Raúl Castro has implemented a number of significant changes to the structure of the Cuban government and economy. Several changes related to agriculture, including a decision in 2008 to give individuals land for farming, were meant to spur food production on the island. He liberalized the real estate and auto markets, created space for small businesses, and cracked down on corruption. "Raúl Castro, though no democrat, is clearly a more practical man than his brother," said a 2010 Economist article. "He recognizes that time is running out for his island. The population is shrinking and ageing, the economy is hopelessly unproductive and the state can no longer pay for the paternalist social services of which Cuba was once proud."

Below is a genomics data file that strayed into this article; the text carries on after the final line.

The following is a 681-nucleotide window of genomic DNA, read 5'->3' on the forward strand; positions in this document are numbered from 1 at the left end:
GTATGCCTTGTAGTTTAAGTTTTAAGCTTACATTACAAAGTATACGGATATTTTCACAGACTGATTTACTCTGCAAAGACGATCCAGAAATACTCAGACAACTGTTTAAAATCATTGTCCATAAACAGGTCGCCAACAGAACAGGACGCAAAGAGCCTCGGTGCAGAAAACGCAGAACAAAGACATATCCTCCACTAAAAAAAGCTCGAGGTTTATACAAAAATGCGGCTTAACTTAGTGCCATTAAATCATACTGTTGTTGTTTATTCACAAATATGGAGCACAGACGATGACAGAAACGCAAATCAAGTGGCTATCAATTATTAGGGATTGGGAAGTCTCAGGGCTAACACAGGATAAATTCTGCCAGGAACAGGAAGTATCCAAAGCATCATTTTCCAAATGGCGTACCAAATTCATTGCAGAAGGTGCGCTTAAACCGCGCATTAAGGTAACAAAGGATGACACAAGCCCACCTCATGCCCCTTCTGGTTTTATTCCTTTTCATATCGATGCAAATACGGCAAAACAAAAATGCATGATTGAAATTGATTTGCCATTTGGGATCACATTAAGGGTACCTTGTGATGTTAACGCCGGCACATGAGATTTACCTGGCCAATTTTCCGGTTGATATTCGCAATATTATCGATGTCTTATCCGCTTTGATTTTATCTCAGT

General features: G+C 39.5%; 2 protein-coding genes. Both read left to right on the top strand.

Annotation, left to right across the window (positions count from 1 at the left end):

However, Raúl Castro's steps toward capitalism have been "both remarkable and extremely limited," writes Damien Cave for the New York Times. "What Cuba has ended up with is handcuffed capitalism: highly regulated competitive markets for low-skilled, small family businesses."
In 2012, Raúl Castro made a historic change to the country's travel laws. Under the new policy, which took effect in January 2013, Cubans are eligible to apply for passports to travel abroad, rather than having to acquire a formal letter of invitation and exit visa. Furthermore, Cubans are able to stay outside of the country for twenty-four months--extended from eleven months--without losing their status as Cuban residents. The new policy makes exceptions for "citizens who have obligations with the state or are not authorized under rules designed to preserve the skilled workforce and protect official information," in which case the state exercises its own judgment.